The border between Poland and Belarus is a land of forests, rolling hills, river valleys, and wetlands. But this once peaceful countryside has become a militarized zone. Prompted by concerns about an influx of primarily Middle Eastern migrants from Belarus, the Polish government has begun construction on a massive wall across its eastern border.

      Human rights organizations and conservation groups have decried the move. The wall will be up to 18 feet tall (5.5 meters) and stretch for 116 miles (186 kilometers) along Poland’s eastern border, according to the Polish Border Guard, despite laws in place that the barrier seems to violate. It’s slated to plow through fragile ecosystems, including Białowieża Forest, the continent’s last lowland old-growth woodland.

      If completed within the next few months as planned, the wall would block migration routes for many animal species, such as wolves, lynx, red deer, recovering populations of brown bears, and the largest remaining population of European bison, says Katarzyna Nowak, a researcher at the Białowieża Geobotanical Station, part of the University of Warsaw. This could have wide-ranging impacts, since the Polish-Belarus border is one of the most important corridors for wildlife movement between Eastern Europe and Eurasia, and animal species depend on connected populations to stay genetically healthy.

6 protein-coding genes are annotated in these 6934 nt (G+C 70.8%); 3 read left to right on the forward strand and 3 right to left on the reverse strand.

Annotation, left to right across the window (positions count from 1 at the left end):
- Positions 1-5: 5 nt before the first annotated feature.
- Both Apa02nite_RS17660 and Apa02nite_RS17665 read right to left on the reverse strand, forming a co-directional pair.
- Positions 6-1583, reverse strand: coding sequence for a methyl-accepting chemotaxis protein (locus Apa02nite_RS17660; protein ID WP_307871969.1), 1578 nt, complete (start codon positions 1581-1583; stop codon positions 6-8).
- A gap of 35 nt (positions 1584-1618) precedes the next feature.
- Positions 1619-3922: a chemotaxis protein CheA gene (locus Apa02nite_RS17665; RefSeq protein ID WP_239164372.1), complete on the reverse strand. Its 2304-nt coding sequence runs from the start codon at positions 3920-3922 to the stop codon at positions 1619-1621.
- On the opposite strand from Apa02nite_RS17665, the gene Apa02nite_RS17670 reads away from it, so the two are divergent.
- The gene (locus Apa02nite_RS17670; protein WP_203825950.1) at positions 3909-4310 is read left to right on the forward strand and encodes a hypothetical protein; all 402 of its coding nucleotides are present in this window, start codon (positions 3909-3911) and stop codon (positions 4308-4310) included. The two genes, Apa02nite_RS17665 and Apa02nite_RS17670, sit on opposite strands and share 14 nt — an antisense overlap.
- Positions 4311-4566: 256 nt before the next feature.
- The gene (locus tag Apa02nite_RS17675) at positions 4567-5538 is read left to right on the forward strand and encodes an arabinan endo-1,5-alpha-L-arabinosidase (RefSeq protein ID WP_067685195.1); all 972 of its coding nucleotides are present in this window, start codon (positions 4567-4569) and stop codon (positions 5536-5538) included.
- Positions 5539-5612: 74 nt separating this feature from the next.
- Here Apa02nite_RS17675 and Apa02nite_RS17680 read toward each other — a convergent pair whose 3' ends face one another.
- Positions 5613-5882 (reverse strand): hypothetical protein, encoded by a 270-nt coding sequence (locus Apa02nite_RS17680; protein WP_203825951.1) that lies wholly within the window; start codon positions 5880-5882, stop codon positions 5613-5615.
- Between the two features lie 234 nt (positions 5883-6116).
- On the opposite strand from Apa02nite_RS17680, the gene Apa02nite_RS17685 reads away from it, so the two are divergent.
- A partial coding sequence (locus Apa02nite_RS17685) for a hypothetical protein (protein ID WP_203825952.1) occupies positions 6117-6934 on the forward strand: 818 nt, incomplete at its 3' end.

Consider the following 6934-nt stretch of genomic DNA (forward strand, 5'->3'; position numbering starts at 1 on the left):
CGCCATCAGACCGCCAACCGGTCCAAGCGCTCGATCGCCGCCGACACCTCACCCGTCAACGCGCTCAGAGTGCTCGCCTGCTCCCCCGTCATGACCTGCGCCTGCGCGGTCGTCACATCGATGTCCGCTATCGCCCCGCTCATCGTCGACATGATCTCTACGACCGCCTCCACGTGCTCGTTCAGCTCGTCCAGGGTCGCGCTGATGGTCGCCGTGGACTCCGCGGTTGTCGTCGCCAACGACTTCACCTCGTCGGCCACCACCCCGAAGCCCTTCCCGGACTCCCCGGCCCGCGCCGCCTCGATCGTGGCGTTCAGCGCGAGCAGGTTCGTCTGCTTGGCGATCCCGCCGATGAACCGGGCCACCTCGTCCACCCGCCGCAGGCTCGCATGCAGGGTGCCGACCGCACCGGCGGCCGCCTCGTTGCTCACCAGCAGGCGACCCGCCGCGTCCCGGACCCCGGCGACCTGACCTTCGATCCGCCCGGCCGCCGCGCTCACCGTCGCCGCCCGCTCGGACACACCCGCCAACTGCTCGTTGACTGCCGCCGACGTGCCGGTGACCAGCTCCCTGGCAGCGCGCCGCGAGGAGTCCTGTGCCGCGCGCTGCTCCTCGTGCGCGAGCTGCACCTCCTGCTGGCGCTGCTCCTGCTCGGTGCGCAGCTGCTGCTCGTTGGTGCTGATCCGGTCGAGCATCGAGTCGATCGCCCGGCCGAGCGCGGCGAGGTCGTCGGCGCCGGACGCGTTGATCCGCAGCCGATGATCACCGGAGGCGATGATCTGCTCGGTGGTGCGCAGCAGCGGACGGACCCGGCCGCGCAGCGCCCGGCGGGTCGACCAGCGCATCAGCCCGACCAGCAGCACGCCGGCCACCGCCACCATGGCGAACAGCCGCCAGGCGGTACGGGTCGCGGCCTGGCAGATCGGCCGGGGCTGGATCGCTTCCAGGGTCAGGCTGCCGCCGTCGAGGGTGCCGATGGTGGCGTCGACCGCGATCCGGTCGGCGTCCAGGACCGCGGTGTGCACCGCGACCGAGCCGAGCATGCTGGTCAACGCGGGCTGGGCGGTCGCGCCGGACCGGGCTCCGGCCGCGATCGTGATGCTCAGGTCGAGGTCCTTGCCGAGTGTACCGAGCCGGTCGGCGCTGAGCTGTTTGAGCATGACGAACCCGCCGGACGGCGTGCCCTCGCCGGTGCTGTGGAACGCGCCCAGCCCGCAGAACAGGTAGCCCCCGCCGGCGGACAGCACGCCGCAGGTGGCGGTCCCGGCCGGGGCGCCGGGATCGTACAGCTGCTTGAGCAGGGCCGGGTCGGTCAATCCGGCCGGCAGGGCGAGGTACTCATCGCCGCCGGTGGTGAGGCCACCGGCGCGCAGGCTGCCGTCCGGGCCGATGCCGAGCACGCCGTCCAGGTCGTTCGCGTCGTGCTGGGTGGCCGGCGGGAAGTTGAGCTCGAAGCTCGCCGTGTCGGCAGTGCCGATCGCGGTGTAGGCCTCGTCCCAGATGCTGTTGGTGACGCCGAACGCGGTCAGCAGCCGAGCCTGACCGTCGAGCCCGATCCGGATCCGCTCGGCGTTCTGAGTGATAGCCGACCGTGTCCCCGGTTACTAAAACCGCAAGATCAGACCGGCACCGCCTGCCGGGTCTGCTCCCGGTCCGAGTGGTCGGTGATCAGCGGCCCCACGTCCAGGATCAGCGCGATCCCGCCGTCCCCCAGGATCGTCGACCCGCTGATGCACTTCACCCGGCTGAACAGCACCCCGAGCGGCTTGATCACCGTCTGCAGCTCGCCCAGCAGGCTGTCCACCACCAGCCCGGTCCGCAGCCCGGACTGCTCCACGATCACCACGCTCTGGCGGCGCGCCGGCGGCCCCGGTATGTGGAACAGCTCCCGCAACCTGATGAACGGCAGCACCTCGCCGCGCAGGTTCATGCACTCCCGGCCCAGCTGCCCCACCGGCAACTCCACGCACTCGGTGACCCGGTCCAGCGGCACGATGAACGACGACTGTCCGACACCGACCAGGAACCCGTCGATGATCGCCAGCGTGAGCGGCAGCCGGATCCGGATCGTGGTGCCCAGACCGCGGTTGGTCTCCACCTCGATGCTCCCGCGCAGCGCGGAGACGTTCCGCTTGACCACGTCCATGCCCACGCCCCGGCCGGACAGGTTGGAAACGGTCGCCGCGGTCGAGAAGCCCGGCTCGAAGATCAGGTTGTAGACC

Border fences are rising around the world, the U.S.-Mexico wall being one of the most infamous. A tragic irony of such walls is that while they do reliably stop the movement of wildlife, they do not entirely prevent human migration; they generally only delay or reroute it. And they don’t address its root causes. Migrants often find ways to breach walls, by going over, under, or through them.